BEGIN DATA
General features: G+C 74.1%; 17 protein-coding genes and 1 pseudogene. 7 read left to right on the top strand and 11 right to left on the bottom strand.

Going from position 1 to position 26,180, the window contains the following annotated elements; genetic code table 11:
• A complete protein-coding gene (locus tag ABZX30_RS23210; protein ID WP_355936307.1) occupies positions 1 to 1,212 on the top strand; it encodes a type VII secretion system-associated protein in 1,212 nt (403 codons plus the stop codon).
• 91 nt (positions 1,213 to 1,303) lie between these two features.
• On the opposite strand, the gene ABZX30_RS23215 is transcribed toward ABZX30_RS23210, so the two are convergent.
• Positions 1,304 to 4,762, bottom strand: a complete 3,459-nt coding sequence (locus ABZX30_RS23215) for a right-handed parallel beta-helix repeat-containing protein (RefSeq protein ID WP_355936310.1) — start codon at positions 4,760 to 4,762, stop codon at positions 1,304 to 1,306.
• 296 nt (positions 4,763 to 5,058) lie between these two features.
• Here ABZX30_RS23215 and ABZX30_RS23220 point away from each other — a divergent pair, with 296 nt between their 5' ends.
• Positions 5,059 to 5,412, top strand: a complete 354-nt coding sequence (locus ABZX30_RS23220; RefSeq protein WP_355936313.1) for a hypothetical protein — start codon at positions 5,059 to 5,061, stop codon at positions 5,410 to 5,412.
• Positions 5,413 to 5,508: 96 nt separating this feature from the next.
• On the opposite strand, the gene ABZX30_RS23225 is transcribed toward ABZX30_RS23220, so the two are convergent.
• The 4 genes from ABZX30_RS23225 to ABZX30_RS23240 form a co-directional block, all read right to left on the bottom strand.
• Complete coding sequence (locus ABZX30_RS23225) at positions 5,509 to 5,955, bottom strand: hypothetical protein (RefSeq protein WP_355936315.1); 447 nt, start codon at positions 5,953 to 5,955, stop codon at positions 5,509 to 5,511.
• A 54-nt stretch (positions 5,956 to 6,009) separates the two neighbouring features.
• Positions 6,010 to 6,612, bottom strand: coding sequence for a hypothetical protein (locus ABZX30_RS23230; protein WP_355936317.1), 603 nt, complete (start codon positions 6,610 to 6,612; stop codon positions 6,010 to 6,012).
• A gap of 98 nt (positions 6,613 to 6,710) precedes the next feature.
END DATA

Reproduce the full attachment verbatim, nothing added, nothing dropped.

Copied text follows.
General features: G+C 74.1%; 17 protein-coding genes and 1 pseudogene. 7 read left to right on the top strand and 11 right to left on the bottom strand.

Going from position 1 to position 26,180, the window contains the following annotated elements; genetic code table 11:
• A complete protein-coding gene (locus tag ABZX30_RS23210; protein ID WP_355936307.1) occupies positions 1 to 1,212 on the top strand; it encodes a type VII secretion system-associated protein in 1,212 nt (403 codons plus the stop codon).
• 91 nt (positions 1,213 to 1,303) lie between these two features.
• On the opposite strand, the gene ABZX30_RS23215 is transcribed toward ABZX30_RS23210, so the two are convergent.
• Positions 1,304 to 4,762, bottom strand: a complete 3,459-nt coding sequence (locus ABZX30_RS23215) for a right-handed parallel beta-helix repeat-containing protein (RefSeq protein ID WP_355936310.1) — start codon at positions 4,760 to 4,762, stop codon at positions 1,304 to 1,306.
• 296 nt (positions 4,763 to 5,058) lie between these two features.
• Here ABZX30_RS23215 and ABZX30_RS23220 point away from each other — a divergent pair, with 296 nt between their 5' ends.
• Positions 5,059 to 5,412, top strand: a complete 354-nt coding sequence (locus ABZX30_RS23220; RefSeq protein WP_355936313.1) for a hypothetical protein — start codon at positions 5,059 to 5,061, stop codon at positions 5,410 to 5,412.
• Positions 5,413 to 5,508: 96 nt separating this feature from the next.
• On the opposite strand, the gene ABZX30_RS23225 is transcribed toward ABZX30_RS23220, so the two are convergent.
• The 4 genes from ABZX30_RS23225 to ABZX30_RS23240 form a co-directional block, all read right to left on the bottom strand.
• Complete coding sequence (locus ABZX30_RS23225) at positions 5,509 to 5,955, bottom strand: hypothetical protein (RefSeq protein WP_355936315.1); 447 nt, start codon at positions 5,953 to 5,955, stop codon at positions 5,509 to 5,511.
• A 54-nt stretch (positions 5,956 to 6,009) separates the two neighbouring features.
• Positions 6,010 to 6,612, bottom strand: coding sequence for a hypothetical protein (locus ABZX30_RS23230; protein WP_355936317.1), 603 nt, complete (start codon positions 6,610 to 6,612; stop codon positions 6,010 to 6,012).
• A gap of 98 nt (positions 6,613 to 6,710) precedes the next feature.